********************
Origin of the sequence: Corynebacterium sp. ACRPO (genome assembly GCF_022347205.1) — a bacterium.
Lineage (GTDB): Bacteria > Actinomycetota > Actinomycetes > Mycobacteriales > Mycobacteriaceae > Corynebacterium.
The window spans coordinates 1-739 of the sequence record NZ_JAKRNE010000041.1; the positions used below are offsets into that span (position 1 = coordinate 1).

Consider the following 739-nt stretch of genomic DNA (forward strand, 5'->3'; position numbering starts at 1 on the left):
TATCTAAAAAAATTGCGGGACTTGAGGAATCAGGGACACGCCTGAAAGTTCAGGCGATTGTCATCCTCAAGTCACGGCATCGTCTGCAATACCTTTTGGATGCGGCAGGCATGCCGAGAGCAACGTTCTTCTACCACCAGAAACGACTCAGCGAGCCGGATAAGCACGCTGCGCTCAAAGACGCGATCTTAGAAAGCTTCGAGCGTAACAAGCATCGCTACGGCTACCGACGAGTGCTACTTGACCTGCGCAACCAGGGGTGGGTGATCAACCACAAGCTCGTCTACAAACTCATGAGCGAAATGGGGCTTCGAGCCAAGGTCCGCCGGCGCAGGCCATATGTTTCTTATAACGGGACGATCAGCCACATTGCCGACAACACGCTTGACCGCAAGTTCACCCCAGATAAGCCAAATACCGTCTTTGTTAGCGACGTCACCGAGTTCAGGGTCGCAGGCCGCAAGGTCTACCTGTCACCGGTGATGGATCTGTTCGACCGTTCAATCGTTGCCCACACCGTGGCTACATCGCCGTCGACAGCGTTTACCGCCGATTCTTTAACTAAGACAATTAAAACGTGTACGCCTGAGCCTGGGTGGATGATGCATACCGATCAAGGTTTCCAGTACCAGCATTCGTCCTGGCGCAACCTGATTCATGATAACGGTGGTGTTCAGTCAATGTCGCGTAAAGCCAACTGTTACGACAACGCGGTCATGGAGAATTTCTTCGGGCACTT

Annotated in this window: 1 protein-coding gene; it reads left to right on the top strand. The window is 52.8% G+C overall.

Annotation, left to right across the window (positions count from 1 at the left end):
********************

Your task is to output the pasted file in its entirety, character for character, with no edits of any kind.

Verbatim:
Origin of the sequence: Corynebacterium sp. ACRPO (genome assembly GCF_022347205.1) — a bacterium.
Lineage (GTDB): Bacteria > Actinomycetota > Actinomycetes > Mycobacteriales > Mycobacteriaceae > Corynebacterium.
The window spans coordinates 1-739 of the sequence record NZ_JAKRNE010000041.1; the positions used below are offsets into that span (position 1 = coordinate 1).

Consider the following 739-nt stretch of genomic DNA (forward strand, 5'->3'; position numbering starts at 1 on the left):
TATCTAAAAAAATTGCGGGACTTGAGGAATCAGGGACACGCCTGAAAGTTCAGGCGATTGTCATCCTCAAGTCACGGCATCGTCTGCAATACCTTTTGGATGCGGCAGGCATGCCGAGAGCAACGTTCTTCTACCACCAGAAACGACTCAGCGAGCCGGATAAGCACGCTGCGCTCAAAGACGCGATCTTAGAAAGCTTCGAGCGTAACAAGCATCGCTACGGCTACCGACGAGTGCTACTTGACCTGCGCAACCAGGGGTGGGTGATCAACCACAAGCTCGTCTACAAACTCATGAGCGAAATGGGGCTTCGAGCCAAGGTCCGCCGGCGCAGGCCATATGTTTCTTATAACGGGACGATCAGCCACATTGCCGACAACACGCTTGACCGCAAGTTCACCCCAGATAAGCCAAATACCGTCTTTGTTAGCGACGTCACCGAGTTCAGGGTCGCAGGCCGCAAGGTCTACCTGTCACCGGTGATGGATCTGTTCGACCGTTCAATCGTTGCCCACACCGTGGCTACATCGCCGTCGACAGCGTTTACCGCCGATTCTTTAACTAAGACAATTAAAACGTGTACGCCTGAGCCTGGGTGGATGATGCATACCGATCAAGGTTTCCAGTACCAGCATTCGTCCTGGCGCAACCTGATTCATGATAACGGTGGTGTTCAGTCAATGTCGCGTAAAGCCAACTGTTACGACAACGCGGTCATGGAGAATTTCTTCGGGCACTT

Annotated in this window: 1 protein-coding gene; it reads left to right on the top strand. The window is 52.8% G+C overall.

Annotation, left to right across the window (positions count from 1 at the left end):